Several years ago, land owners in the forested rolling hills of West Virginia started getting unannounced visitors. They would examine the land, the soil, the trees, and offer to lease part of the property for $7 per acre up-front, plus a share of the profits that would inevitably come from the activities they had planned. These men were representatives of energy companies – Chesapeake, perhaps, or Total – and they wanted to drill for coal and natural gas. They really wanted it: landowners who stood their ground were ultimately offered up to $3000 per acre.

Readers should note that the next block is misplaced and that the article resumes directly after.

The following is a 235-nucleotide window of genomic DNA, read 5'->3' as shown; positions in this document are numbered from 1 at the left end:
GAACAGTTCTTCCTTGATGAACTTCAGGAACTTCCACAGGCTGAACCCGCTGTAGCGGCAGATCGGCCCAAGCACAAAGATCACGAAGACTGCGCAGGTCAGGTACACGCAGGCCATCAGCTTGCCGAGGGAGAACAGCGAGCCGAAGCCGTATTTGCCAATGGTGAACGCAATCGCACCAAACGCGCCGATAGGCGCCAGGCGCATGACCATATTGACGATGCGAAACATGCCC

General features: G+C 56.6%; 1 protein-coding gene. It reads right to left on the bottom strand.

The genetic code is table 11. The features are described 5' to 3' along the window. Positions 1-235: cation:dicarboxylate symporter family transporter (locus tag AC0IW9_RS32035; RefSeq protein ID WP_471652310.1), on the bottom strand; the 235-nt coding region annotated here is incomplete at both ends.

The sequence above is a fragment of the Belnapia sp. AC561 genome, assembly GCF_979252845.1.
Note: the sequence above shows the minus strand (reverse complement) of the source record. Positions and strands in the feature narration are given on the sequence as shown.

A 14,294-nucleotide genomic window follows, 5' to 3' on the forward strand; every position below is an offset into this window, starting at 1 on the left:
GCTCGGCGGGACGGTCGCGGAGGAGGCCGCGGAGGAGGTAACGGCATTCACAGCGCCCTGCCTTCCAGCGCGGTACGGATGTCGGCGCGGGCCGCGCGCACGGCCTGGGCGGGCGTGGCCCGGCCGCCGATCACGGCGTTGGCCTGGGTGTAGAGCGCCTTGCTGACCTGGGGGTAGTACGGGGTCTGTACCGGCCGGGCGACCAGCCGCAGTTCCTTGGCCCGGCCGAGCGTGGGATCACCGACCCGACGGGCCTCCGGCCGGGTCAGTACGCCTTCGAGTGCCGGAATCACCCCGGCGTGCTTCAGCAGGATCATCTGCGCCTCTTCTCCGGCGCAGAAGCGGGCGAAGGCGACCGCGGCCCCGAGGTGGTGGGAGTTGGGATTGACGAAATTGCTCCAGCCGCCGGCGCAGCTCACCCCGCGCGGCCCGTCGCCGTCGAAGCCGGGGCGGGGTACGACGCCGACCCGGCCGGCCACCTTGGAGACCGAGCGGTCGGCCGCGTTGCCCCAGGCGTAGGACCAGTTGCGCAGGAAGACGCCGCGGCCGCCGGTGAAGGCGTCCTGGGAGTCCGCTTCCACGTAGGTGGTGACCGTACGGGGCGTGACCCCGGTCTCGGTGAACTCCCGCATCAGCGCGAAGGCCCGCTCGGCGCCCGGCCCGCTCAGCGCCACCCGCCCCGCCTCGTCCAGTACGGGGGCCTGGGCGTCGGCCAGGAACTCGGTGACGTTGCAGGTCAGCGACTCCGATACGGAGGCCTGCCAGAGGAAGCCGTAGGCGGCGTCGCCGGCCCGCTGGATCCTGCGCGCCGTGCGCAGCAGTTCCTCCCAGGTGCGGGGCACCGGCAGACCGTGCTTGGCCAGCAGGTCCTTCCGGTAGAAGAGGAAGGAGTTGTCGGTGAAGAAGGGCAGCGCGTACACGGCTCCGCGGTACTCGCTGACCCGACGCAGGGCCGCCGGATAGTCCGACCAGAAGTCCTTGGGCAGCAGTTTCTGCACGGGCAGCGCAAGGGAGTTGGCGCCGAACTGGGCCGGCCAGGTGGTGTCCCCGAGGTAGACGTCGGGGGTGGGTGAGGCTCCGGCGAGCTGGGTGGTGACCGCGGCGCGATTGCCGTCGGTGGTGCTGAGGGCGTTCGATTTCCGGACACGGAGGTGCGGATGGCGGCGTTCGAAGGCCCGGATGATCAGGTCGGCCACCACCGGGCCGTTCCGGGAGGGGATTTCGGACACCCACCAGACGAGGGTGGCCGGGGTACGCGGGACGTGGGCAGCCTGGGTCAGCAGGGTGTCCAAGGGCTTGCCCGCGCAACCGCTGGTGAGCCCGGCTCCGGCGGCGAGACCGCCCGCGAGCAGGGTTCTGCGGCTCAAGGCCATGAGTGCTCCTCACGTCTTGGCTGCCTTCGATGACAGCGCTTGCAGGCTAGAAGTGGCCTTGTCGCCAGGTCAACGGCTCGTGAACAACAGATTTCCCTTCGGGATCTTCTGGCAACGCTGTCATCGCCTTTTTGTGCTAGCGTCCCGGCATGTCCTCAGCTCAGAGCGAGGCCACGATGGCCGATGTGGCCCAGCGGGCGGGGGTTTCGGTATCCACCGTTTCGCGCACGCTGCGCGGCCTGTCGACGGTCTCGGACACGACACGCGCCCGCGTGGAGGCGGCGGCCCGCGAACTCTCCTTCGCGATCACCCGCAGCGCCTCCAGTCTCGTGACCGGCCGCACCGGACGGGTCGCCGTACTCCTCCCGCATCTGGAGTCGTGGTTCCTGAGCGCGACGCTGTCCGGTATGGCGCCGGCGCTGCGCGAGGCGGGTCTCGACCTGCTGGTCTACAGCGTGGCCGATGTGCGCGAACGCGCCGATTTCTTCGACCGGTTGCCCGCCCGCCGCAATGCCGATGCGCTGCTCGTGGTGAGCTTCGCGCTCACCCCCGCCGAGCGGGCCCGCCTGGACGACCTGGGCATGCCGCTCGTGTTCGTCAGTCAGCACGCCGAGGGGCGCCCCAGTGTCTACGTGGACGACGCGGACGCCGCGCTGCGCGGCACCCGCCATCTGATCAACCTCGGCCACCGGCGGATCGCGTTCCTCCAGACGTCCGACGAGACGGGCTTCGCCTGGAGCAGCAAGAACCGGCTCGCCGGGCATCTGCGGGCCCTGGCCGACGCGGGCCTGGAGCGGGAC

The resulting rush of activity brought rapid and stark changes are to a region largely left behind by previous episodes of economic growth. Toggling between satellite images taken a couple of years apart shows the appearance of drilling rigs, wastewater retention ponds, and storage tanks, pockmarks of activity across this rural swath of Appalachia.
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